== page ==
Then and Now
Bible

Selling the Ten Commandments

I recently read Jenna Weissman Joselitt’s book Set in Stone: America’s Embrace of the Ten Commandments and discussed it with my class.  The book tells a story about how and why Americans made the Ten Commandments a focal point for larger issues – such as American identity, “Judaeo-Christian” values, and even our superiority to the...

What are the Ten Commandments?

The “Ten Commandments” occupy an iconic place in popular imagination.  Whether as a result of Cecile B. DeMille’s epic 1956 retelling or not, most of us know the basic outline of the story: Moses goes up Sinai where God gives him the Ten Commandments, writing them with His own finger on the tablets.  The people,...

The Meaning of “Torah”: A Report from the Enoch Seminar

A couple of months ago I attended a meeting of the Enoch Seminar in Camaldoli, Italy.  The conference, which included an extraordinary range of scholars, grappled with the meaning of the word and concept of “Torah” from the biblical period through Late Antiquity.  There were a mix of session topics and formats and I have...

The Temple Mount: Conference Report

I have spent much of the last month attending conferences.  Fun, but tiring.  But fun. Let me offer a few thoughts on one of them,  “Marking the Sacred: ​The Temple Mount/Haram al-Sharif in Jerusalem,” which took place at Providence College on June 5-7, 2017.  The conference involved about thirty scholars who discussed the archaeology and significance...

Canonizing Scripture: Historical Simulation

We are just wrapping up my undergraduate course at Brown University entitled “How the Bible Became Holy.”  I have earlier posted a syllabus for this course, which can be found here.  This was the third time I taught the course and was far larger than in previous years.  As in past years, the course will...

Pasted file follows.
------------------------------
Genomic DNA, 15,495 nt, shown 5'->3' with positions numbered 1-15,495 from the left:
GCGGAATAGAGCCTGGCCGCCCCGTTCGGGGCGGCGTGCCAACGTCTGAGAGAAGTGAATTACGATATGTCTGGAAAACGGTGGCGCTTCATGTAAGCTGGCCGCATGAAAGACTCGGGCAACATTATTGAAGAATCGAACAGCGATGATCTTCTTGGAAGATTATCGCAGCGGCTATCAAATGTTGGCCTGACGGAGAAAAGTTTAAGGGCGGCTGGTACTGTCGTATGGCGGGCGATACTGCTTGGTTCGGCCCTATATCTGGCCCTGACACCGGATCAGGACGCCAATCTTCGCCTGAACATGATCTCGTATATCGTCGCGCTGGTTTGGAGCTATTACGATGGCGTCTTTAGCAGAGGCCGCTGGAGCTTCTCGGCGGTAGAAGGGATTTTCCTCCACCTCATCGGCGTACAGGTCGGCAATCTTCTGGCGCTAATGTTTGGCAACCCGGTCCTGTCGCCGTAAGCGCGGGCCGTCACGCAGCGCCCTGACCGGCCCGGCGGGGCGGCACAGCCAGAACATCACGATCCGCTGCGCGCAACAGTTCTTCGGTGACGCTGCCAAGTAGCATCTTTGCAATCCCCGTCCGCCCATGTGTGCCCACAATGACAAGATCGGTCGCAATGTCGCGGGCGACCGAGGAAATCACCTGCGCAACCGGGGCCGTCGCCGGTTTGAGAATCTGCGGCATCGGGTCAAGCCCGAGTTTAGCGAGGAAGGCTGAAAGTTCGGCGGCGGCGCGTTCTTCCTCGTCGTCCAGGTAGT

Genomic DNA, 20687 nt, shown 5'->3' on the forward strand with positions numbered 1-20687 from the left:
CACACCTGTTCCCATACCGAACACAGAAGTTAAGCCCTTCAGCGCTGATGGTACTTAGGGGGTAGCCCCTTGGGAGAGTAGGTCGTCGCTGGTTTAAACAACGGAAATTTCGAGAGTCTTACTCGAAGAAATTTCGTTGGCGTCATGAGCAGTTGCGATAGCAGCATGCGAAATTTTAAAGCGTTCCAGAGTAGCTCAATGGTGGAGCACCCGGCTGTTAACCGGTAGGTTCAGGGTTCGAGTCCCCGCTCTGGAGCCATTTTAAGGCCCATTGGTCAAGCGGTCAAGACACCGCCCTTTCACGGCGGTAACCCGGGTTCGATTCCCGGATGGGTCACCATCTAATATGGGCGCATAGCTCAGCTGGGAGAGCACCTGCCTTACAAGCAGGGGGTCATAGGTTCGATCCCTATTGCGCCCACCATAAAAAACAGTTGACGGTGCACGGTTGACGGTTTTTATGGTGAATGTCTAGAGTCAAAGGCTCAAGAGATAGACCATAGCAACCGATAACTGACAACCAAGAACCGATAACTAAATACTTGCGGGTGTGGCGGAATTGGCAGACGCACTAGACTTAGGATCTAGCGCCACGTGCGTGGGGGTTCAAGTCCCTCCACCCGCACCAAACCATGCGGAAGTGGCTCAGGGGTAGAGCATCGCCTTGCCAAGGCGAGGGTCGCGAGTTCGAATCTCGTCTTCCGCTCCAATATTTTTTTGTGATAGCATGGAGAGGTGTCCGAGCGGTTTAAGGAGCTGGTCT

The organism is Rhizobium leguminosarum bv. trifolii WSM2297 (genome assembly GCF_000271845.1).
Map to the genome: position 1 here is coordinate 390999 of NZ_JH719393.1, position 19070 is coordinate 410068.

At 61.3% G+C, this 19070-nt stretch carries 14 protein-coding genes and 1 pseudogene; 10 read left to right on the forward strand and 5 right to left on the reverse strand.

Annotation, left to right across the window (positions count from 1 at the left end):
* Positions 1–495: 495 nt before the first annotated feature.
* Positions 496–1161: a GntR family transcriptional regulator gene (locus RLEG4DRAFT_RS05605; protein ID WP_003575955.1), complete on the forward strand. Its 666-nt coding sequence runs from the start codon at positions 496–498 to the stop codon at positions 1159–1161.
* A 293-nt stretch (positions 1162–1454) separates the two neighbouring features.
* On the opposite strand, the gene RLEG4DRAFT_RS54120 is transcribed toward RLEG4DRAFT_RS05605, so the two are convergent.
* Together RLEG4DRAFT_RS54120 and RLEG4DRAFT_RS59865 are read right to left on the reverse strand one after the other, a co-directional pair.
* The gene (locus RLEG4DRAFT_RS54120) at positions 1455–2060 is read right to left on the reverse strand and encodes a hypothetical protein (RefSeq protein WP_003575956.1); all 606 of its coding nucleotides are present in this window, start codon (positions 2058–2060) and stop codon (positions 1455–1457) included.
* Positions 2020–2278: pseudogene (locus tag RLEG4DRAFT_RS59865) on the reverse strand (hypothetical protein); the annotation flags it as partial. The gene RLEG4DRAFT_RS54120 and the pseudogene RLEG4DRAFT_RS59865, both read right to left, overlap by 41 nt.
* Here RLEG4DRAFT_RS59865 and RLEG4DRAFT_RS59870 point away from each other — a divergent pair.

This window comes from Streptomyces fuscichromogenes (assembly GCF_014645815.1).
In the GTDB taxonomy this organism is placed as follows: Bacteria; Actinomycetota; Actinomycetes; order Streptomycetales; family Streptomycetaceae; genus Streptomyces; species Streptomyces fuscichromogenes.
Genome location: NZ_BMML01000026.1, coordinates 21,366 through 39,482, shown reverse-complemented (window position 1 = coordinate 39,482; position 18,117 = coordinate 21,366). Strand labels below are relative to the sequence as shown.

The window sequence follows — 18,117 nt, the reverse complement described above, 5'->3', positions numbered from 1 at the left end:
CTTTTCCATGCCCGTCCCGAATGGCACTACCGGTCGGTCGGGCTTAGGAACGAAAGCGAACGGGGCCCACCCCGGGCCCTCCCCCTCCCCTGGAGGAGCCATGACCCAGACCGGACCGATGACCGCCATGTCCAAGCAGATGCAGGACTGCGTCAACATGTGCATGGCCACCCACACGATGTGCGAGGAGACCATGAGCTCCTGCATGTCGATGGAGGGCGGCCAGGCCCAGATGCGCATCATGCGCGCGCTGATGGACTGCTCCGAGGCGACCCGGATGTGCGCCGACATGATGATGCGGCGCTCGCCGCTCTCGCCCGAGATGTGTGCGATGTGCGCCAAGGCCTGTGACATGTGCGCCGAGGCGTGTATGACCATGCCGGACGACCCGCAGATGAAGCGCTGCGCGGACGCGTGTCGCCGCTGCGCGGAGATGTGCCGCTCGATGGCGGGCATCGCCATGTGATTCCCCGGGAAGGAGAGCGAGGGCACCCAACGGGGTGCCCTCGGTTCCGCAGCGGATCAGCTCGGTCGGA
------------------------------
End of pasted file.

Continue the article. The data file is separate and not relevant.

The Wisdom of Ben Sira: How Jewish?

I have written a short piece on how the book of Ben Sira (also known as Ecclesiasticus, which today is found in the Apocrypha) was pushed to the Jewish margins and on some recent attempts to bring it back into at least the fringes of Jewish consciousness.  The essay can be found here.

Interview: How the Bible Became Holy

I recently gave an interview to “New Books in Jewish Studies.”  The interview (about 30 minutes) can be heard here.

The Ein Gedi Scroll: What We Could Potentially, Maybe Learn

A bit over a month ago the Israel Antiquities Authority announced a stunning achievement: a burnt scroll found in excavations of the ancient synagogue of Ein Gedi in 1970 has been partially deciphered using micro-CT technology.  It turns out to contain at least the beginning of the book of Leviticus and, after the Dead Sea...

Is the Bible True? Should It Matter?

This was just published at Aeon Ideas.  I paste a copy below. Not really.  And not really. The truth is that there isn’t much, if any, historical accuracy in the early accounts in the Hebrew Bible/Old Testament.  There are many reasons to doubt these early stories.  Internal to the Bible itself, the stories are peppered...

Interview: TLV1

When in Jerusalem recently I was interviewed for TLV1, an English-language internet radio station, about How the Bible Became Holy.  The interview can be heard here, starting around minute 25.

Was Paul a Palestinian Jew?

In her review of How the Bible Became Holy in the Wall Street Journal, Sarah Ruden wrote: He tries to undercut, for instance, the well-founded consensus that Paul was a Diaspora Jew, from a family established in Tarsus (in modern-day Turkey), who first lived in Jerusalem during his youth or young adulthood for study and...

Another Review: H-Net

Another review of How the Bible Became Holy, this one by Ronald Hendel, was posted on H-Net and is available here.